An assessment of Bland-Altman agreement was used to compare corneal and scleral pneumatonometry measurements. A range of agreement was defined as mean ±2 SD. All analyses were performed using SAS (SAS institute Inc, Cary, North Carolina, USA) and Microsoft Excel 2007 (Microsoft Corporation, Bellevue, Washington, USA) software.
Measurements were obtained on a total of 131 eyes (70 right eyes and 61 left eyes) of 97 subjects with a mean age of 54.4 ± 17.7 years. The study population comprised 97 healthy subjects (44 men and 53 women), of which 65 were African American, 13 were Hispanic, 12 were white, and 7 were Asian.
For analysis, the findings were classified into 2 data sets: the binocular data set, which included all eyes (n = 131), and the monocular data set, which included single eyes (n = 97). To minimize selection bias when selecting which eye to include from patients with 2 eligible eyes, the monocular data set included data from only the right eyes of these patients. Because there were no statistically significant differences between the data sets with respect to any of the outcome measures investigated, our report here is limited to the discussion of the monocular data set.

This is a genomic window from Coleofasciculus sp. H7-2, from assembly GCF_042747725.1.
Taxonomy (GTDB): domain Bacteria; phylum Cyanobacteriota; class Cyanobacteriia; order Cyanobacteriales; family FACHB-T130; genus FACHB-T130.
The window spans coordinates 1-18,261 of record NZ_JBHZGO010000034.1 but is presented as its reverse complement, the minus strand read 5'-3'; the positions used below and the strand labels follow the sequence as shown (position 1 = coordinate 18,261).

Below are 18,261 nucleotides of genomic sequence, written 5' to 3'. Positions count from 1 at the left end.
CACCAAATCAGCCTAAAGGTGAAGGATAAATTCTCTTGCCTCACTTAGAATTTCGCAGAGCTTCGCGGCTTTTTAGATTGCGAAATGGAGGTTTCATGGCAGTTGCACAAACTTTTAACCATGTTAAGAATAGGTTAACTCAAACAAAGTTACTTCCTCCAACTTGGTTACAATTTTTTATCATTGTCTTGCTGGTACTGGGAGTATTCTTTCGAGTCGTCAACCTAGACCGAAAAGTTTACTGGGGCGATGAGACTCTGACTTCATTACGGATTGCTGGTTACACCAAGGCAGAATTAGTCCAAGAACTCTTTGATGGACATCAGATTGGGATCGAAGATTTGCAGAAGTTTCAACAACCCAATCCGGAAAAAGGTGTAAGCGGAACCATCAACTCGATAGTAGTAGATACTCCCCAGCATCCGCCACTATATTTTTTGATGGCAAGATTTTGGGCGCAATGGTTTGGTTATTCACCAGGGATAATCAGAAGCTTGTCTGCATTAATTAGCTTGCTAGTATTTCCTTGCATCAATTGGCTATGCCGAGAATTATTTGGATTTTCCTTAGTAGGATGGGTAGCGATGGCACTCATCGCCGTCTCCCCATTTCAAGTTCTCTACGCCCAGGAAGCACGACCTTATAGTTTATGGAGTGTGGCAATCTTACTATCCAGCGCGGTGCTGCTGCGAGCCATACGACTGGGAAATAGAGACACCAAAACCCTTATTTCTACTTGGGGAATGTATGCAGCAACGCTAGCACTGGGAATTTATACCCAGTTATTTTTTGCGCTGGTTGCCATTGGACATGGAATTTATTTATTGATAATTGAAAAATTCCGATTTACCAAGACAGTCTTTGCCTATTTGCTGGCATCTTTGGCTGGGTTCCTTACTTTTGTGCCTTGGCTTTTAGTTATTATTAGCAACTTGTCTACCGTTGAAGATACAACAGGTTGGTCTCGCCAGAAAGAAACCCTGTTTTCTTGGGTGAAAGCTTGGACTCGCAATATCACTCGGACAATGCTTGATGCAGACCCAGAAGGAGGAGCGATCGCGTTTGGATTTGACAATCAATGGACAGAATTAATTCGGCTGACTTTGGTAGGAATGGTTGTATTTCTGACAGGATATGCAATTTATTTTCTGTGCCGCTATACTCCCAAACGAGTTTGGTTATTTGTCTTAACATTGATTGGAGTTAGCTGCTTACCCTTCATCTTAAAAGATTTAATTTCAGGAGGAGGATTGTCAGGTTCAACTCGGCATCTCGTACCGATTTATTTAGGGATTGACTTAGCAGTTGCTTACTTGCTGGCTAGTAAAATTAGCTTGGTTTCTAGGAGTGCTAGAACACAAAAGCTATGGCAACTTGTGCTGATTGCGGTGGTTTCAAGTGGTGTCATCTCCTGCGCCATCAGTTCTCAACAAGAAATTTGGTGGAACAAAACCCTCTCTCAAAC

Analyses were performed using only 1 eye from each patient (n = 97). The results are summarized in the Table . Mean IOPk was 17.9 ± 3.0 mm Hg (range: 13.0-27.0 mm Hg); mean IOPs was 26.3 ± 6.6 mm Hg (range: 13.2-45.5 mm Hg); mean difference between IOPs and IOPk (IOPs − IOPk) was 8.4 ± 5.7; mean CCT value was 536 ± 42 μm; mean spherical equivalent (SE) refraction was −0.50 ± 1.87 diopters; and mean AL was 23.71 ± 1.15 mm. IOPs was significantly correlated with IOPk (r = 0.51, P < .0001) and age (r = 0.50, P < .0001). There was a weaker, albeit significant, correlation between IOPs and SE (r = 0.31, P = .002). There was no statistically significant correlation with AL or CCT. The difference between IOPs and IOPk (IOPs − IOPk) had a strong statistically significant correlation with IOPs (r = 0.89, P < .0001) and age (r = 0.56, P < .0001) and a weak significant correlation with SE (r = 0.32, P = .001).